In 2016, with Cincinatti still playing at the Nippert Stadium, the club broke the USL record for single-season fan attendance, with 25,717 supporters on average filing into their temporary home every fortnight. Those figures have meant that it's hardly been a surprise to see tens of thousands of fans packing into the TQL Stadium ever since the ground opened officially with a ribbon-cutting ceremony on May 1, 2021. The recent expansion project has been costly: the expansion fee that saw Cincinatti join MLS in 2019 was $150 million, and the club also spent $250 million on the building of the new stadium — but now, the well-supported North American club are reaping the rewards.
The TQL Stadium takes up 12.4 acres, with the soccer field dimensions measuring up to 115 x 75 yards. But it's the structures around that pitch that make FC Cincinnati's stadium such an important local landmark.
In particular, The Bailey, the goal-end section occupied by the club's loudest supporters at each match, is a key facet of the TQL Stadium's atmosphere at home games. This is a single-tiered safe standing area that looms over the north end of the ground at a 34-degree angle, and can house over 3,000 fans. Named after the "bailey" areas found in medieval castles, where troops would gather before going out to battle, this stand is situated above the tunnel where players emerge from before kick off, fuelling the matchday atmosphere with chants, drums, flares, smoke, and more.
The technical design of the Bailey enhances the atmosphere of the place, but that's not the only important design feature at the FC Cincinnati home ground. Every seat in the stadium is covered by a 360-degree canopy roof that provides shelter while also letting in sufficient sun for the natural grass field to grow properly. Designed by Populous, MEIS Architects, and Elevar Design Group, it hones in on the specific requirements and targets of a purpose-built soccer arena in a way that very few North American stadiums do.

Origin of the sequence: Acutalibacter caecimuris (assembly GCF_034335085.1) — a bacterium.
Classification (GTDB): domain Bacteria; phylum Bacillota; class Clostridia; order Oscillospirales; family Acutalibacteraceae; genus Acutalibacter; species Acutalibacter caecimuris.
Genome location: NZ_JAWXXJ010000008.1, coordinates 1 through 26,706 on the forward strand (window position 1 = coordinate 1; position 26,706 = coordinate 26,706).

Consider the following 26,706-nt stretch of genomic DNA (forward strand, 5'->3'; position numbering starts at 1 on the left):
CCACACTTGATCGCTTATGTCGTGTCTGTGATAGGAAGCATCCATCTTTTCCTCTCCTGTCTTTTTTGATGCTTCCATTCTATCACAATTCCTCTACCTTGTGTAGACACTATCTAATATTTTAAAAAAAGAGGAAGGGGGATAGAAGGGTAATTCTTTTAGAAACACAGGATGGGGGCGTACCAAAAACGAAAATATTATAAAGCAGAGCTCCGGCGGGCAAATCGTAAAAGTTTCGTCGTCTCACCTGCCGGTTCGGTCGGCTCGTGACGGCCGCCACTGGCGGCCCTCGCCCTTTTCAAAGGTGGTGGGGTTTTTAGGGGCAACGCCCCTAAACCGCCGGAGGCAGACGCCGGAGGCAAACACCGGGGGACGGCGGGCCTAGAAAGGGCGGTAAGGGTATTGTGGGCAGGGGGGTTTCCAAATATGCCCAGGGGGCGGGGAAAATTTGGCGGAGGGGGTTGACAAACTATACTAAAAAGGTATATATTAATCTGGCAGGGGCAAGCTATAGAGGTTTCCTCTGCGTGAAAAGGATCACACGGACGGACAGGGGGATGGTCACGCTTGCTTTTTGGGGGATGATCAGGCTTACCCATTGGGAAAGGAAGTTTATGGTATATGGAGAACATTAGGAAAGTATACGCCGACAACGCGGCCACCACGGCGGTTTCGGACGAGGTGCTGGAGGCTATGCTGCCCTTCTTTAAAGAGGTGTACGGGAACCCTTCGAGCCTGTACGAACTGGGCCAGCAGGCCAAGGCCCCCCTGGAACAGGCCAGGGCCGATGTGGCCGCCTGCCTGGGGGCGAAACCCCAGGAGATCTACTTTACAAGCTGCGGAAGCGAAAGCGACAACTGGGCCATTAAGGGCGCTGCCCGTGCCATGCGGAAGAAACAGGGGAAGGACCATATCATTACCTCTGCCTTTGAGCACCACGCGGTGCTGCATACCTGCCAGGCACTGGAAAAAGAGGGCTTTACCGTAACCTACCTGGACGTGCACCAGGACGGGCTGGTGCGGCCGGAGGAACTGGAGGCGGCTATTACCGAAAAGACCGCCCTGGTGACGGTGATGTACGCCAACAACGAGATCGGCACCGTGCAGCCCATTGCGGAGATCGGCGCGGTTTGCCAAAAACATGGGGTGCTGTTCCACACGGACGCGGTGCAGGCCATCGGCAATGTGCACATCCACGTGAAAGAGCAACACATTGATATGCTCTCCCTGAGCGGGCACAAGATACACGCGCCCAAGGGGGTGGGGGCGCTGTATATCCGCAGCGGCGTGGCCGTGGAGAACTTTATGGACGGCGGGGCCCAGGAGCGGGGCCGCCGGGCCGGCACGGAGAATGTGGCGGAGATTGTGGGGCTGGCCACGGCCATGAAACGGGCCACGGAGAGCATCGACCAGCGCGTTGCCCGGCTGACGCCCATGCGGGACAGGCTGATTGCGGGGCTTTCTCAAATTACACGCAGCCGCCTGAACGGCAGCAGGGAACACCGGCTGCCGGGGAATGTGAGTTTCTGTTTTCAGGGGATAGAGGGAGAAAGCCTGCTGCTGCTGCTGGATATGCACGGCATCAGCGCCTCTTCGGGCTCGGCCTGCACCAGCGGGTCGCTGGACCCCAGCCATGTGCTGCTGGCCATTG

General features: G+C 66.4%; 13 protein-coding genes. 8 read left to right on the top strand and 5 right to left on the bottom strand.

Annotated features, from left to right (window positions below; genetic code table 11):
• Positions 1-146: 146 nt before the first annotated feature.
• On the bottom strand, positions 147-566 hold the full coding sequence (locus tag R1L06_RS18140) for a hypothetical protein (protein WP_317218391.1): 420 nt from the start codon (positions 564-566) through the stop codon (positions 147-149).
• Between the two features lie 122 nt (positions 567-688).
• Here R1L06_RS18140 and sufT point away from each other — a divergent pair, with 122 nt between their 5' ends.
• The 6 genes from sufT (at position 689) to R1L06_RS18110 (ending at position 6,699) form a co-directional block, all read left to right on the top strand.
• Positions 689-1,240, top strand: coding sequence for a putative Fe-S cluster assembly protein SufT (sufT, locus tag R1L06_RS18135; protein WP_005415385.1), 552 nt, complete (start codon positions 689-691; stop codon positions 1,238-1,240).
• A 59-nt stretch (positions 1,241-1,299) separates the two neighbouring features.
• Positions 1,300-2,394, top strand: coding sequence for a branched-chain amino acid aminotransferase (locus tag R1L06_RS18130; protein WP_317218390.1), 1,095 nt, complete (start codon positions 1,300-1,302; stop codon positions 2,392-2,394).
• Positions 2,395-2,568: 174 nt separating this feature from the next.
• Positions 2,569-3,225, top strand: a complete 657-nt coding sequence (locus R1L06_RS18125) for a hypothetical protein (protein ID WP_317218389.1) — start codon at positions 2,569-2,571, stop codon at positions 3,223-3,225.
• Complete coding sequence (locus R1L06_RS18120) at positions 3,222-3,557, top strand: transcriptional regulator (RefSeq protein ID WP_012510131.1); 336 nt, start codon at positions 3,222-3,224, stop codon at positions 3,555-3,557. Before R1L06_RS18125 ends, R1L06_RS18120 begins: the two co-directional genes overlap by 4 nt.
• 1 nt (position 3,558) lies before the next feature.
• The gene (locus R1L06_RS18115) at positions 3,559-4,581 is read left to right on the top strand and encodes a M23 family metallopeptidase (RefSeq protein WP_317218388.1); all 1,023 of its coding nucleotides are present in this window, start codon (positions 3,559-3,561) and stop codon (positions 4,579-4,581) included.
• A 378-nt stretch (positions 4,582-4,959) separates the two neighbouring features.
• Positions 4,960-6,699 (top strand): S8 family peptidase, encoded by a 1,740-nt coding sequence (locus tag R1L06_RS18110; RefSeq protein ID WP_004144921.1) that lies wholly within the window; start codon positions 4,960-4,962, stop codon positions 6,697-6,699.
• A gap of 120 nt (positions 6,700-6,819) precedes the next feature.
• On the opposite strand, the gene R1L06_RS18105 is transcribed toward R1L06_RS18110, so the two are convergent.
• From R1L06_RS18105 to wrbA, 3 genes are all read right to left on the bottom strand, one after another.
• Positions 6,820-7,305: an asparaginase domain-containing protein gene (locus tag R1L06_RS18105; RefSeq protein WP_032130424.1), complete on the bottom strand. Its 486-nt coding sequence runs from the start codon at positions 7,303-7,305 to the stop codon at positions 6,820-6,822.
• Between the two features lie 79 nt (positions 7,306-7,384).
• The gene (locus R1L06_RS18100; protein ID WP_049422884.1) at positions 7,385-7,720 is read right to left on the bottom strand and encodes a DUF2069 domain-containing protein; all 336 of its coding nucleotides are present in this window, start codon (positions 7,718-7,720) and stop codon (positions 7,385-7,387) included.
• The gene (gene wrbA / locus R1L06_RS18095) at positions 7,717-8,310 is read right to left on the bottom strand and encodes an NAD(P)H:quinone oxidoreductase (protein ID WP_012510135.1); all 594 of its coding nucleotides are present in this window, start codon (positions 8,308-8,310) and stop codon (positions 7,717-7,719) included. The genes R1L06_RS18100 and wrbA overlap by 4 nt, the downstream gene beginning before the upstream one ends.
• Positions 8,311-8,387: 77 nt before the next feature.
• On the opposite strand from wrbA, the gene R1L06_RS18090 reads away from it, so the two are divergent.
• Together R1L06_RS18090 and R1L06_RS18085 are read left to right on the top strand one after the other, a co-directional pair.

TQL Stadium's impressive credentials means it is eligible to host both US Men's and Women's National Team fixtures, as well as any other CONCACAF or FIFA event. The USMNT's FIFA World Cup Qualification match vs. Mexico is one of the most high-profile matches to have taken place at the ground to date, and as the popularity of soccer in the US continues to soar, expect many more big games to be played on the grass turf of the home of FC Cincinnati.
The TQL Stadium has also received notable international recognition. At an awards event held last September in Madrid, Spain, the World Football Summit named the ground Best Venue of 2022. One of ten awards given at the annual ceremony to recognise achievements in various sections of the football industry, the triumph was a glowing endorsement of the Cincinatti project. According to stadia publication MONDO STADIA, "The design of TQL Stadium intentionally harnesses the energy of a dedicated fan base to bring a world-class soccer experience to Cincinnati."
Watching soccer in the United States is a very different experience to standing on England's more traditional, old-school terraces. Comfort and hospitality is a key concern, and as a result, the food and drink options at FC Cincinnati's MLS home stadium are seriously impressive: there are outlets for Cincinnati food institutions such as La Rosa's pizza and Skyline Chili, plus tons of bars and areas to watch live sport. There is also an official FC Cincinnati team store and numerous satellite stores that pop up all around the ground.
We should also mention the TQL's stadium's live music offering: the stadium is built to be able to host concerts as well as sport, with the first live show at the Cincinatti arena featuring legendary rock band The Who.
According to Cincinnati's Chief Brand Officer Gary De Jesus, "The purpose of FC Cincinnati really was focusing in on driving advocacy for the sport, igniting passion in Cincinnati for soccer, and all we needed was a spark." With the TQL Stadium, they appear to have found that spark, with a pretty special home that indicates the progress being made across Major League Soccer.
Want to find out about another state-of-the-art football facility designed to take its team to the next level? Check out our brand-new guide to Hotspur Way, the training ground of Premier League side Tottenham Hotspur. Having moved in just a few years ago, the North London club will be hoping that the facility can help generate the success they've been after for so long.